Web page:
The National Highway Traffic Safety Administration, in a paper this year, said cannabis impairs psychomotor skills, attention, lane tracking and cognitive function, but not enough is known about how much is needed to affect driving performance.
A roadside breathalyzer would replace a complicated assortment of costly blood and urine tests that can take days to get a result. But even these tests are a long way from showing impairment, as the science on how cannabis affects driving is far from settled.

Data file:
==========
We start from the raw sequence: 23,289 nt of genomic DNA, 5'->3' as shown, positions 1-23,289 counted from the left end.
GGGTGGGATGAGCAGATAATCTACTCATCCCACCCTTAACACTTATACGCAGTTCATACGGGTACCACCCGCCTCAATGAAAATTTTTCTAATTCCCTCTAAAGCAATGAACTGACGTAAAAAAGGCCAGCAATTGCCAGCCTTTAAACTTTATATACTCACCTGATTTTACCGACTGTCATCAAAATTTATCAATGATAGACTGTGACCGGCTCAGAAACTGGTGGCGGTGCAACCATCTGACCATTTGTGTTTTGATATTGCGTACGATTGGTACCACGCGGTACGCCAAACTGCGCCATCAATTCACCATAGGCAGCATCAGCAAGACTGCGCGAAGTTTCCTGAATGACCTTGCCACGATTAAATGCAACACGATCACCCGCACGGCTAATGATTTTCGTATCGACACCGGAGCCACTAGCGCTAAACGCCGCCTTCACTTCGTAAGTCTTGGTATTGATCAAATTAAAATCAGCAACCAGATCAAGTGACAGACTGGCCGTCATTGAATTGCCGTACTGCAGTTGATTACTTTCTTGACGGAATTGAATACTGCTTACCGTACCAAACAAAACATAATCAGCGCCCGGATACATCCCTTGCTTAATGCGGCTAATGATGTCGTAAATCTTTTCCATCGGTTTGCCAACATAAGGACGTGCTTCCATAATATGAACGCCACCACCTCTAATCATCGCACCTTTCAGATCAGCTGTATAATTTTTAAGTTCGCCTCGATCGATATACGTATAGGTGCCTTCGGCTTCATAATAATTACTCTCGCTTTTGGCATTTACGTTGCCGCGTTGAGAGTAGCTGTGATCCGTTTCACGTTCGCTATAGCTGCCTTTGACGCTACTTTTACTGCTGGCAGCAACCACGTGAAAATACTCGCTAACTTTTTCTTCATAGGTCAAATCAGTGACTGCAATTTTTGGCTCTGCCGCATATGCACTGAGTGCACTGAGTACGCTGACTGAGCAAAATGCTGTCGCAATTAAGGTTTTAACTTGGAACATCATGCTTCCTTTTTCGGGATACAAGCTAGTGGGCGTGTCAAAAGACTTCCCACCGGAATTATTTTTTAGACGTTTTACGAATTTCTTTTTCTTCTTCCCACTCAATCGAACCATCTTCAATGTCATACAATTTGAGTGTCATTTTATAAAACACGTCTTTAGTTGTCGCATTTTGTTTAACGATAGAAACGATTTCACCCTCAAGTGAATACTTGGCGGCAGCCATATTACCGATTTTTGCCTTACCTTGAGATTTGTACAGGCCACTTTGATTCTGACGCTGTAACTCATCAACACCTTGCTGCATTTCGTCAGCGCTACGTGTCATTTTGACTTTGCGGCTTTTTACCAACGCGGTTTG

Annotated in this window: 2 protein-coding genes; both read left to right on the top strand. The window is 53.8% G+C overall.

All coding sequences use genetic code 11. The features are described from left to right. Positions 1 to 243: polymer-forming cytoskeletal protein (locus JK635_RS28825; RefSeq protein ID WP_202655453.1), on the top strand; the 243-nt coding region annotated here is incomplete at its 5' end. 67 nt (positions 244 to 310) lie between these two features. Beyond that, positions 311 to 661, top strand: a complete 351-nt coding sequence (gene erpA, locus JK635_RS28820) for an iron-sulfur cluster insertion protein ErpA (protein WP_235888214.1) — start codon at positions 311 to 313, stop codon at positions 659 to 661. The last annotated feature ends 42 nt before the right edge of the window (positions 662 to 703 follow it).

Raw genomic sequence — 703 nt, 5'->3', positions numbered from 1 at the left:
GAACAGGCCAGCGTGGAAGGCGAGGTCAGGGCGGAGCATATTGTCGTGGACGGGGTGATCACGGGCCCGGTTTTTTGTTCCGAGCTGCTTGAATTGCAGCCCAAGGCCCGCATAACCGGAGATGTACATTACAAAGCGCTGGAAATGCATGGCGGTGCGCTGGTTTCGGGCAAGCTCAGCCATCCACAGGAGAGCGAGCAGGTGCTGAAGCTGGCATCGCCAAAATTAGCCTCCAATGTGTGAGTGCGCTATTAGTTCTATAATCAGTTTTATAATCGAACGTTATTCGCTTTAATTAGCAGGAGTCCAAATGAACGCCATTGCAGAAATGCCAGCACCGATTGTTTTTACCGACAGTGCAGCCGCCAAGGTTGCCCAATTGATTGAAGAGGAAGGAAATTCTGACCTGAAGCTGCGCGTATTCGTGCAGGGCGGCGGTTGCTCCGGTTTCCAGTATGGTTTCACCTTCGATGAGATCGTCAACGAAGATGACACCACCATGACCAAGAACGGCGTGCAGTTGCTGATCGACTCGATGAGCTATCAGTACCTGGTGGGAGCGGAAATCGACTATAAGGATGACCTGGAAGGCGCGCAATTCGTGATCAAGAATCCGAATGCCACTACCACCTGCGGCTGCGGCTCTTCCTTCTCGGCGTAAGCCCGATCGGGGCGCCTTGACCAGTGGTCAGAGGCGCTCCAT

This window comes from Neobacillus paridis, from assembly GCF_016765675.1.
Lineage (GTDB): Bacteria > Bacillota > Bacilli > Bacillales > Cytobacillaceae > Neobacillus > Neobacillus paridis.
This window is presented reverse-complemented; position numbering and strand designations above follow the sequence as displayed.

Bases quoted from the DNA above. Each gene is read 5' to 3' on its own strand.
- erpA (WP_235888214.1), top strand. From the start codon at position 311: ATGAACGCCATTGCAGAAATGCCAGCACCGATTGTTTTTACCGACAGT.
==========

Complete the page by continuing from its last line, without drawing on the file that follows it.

As cannabis bans are relaxed in more U.S. states, the race is on to develop an instant roadside breathalyzer for police to test drivers who may be taking the “high” road. Vancouver-based Cannabix Technologies Inc, founded by a retired Royal Canadian Mounted Police officer, expects to be first out of the gate with a “pot breathalyzer” – a handheld device similar to those used to detect alcohol. Cannabix won’t give an estimate of when its product might go on sale, but has a prototype undergoing in-house testing. Other hopefuls, such as Colorado-based Lifeloc Technologies Inc and a chemistry professor-PhD student duo at Washington State University, are still busy in the lab. The devices aim to accurately detect the presence of THC, the psychoactive component in cannabis, but can’t provide enough evidence of impairment by themselves. “I think the first breathalyzer on the market will be a simple ‘yes’ or ‘no’ for the presence of THC at the time of the test, and in that sense it won’t provide a quantitative evidential measure,” said Barry Knott, the chief executive of Lifeloc, which already makes alcohol breathalyzers. The size of the potential market is unclear, owing to widely varying estimates of cannabis use, and unreliable data on those driving under its influence. But developers say they will be able to sell pot devices for a lot more than the ubiquitous alcohol breathalyzers. Lifeloc sells alcohol breathalyzers for $300-$400 but expects to charge $2,500-$3,500 for its cannabis version. Marijuana is illegal under U.S. federal law but is allowed for medical use in about half the country’s states. Others, including Oregon and Colorado, have gone further, allowing recreational use. Lifeloc shares, traded over the counter, have risen about 21 percent to $14.50 this year, while Cannabix’s have risen about 21 percent to 17 […]